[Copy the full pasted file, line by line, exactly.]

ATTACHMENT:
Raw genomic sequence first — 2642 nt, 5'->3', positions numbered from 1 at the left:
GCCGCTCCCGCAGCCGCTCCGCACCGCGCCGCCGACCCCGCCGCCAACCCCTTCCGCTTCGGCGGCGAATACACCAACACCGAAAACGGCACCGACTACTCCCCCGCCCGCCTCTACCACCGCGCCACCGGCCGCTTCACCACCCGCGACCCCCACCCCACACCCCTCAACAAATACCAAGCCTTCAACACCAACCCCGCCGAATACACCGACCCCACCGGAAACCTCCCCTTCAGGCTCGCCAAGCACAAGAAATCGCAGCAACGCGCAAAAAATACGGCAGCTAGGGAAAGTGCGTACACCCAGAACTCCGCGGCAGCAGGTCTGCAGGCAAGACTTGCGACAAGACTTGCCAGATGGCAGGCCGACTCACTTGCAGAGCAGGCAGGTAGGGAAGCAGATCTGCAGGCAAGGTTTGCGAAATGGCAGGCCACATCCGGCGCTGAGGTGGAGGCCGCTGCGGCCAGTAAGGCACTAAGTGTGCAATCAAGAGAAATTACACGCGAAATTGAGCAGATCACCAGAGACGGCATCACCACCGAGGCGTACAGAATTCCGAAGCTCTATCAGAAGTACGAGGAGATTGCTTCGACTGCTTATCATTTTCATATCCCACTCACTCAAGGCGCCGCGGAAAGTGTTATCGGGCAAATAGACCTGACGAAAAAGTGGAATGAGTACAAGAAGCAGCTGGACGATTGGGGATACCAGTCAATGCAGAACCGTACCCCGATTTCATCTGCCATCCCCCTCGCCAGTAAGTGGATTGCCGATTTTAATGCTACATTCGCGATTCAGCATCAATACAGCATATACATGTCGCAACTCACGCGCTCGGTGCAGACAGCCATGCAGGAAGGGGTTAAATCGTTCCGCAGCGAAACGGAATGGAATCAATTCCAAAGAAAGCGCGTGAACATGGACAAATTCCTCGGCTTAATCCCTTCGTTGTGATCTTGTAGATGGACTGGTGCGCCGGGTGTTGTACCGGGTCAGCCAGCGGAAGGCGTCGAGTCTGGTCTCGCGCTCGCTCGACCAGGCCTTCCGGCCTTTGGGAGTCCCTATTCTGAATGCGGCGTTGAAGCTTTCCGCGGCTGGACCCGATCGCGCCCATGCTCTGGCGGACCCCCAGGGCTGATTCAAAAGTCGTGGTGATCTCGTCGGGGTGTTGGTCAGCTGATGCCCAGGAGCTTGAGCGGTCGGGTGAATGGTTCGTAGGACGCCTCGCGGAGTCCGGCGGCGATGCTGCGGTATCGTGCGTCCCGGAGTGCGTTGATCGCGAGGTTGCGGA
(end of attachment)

Raw genomic sequence first — 2642 nt, 5'->3', positions numbered from 1 at the left:
GCCGCTCCCGCAGCCGCTCCGCACCGCGCCGCCGACCCCGCCGCCAACCCCTTCCGCTTCGGCGGCGAATACACCAACACCGAAAACGGCACCGACTACTCCCCCGCCCGCCTCTACCACCGCGCCACCGGCCGCTTCACCACCCGCGACCCCCACCCCACACCCCTCAACAAATACCAAGCCTTCAACACCAACCCCGCCGAATACACCGACCCCACCGGAAACCTCCCCTTCAGGCTCGCCAAGCACAAGAAATCGCAGCAACGCGCAAAAAATACGGCAGCTAGGGAAAGTGCGTACACCCAGAACTCCGCGGCAGCAGGTCTGCAGGCAAGACTTGCGACAAGACTTGCCAGATGGCAGGCCGACTCACTTGCAGAGCAGGCAGGTAGGGAAGCAGATCTGCAGGCAAGGTTTGCGAAATGGCAGGCCACATCCGGCGCTGAGGTGGAGGCCGCTGCGGCCAGTAAGGCACTAAGTGTGCAATCAAGAGAAATTACACGCGAAATTGAGCAGATCACCAGAGACGGCATCACCACCGAGGCGTACAGAATTCCGAAGCTCTATCAGAAGTACGAGGAGATTGCTTCGACTGCTTATCATTTTCATATCCCACTCACTCAAGGCGCCGCGGAAAGTGTTATCGGGCAAATAGACCTGACGAAAAAGTGGAATGAGTACAAGAAGCAGCTGGACGATTGGGGATACCAGTCAATGCAGAACCGTACCCCGATTTCATCTGCCATCCCCCTCGCCAGTAAGTGGATTGCCGATTTTAATGCTACATTCGCGATTCAGCATCAATACAGCATATACATGTCGCAACTCACGCGCTCGGTGCAGACAGCCATGCAGGAAGGGGTTAAATCGTTCCGCAGCGAAACGGAATGGAATCAATTCCAAAGAAAGCGCGTGAACATGGACAAATTCCTCGGCTTAATCCCTTCGTTGTGATCTTGTAGATGGACTGGTGCGCCGGGTGTTGTACCGGGTCAGCCAGCGGAAGGCGTCGAGTCTGGTCTCGCGCTCGCTCGACCAGGCCTTCCGGCCTTTGGGAGTCCCTATTCTGAATGCGGCGTTGAAGCTTTCCGCGGCTGGACCCGATCGCGCCCATGCTCTGGCGGACCCCCAGGGCTGATTCAAAAGTCGTGGTGATCTCGTCGGGGTGTTGGTCAGCTGATGCCCAGGAGCTTGAGCGGTCGGGTGAATGGTTCGTAGGACGCCTCGCGGAGTCCGGCGGCGATGCTGCGGTATCGTGCGTCCCGGAGTGCGTTGATCGCGAGGTTGCGGA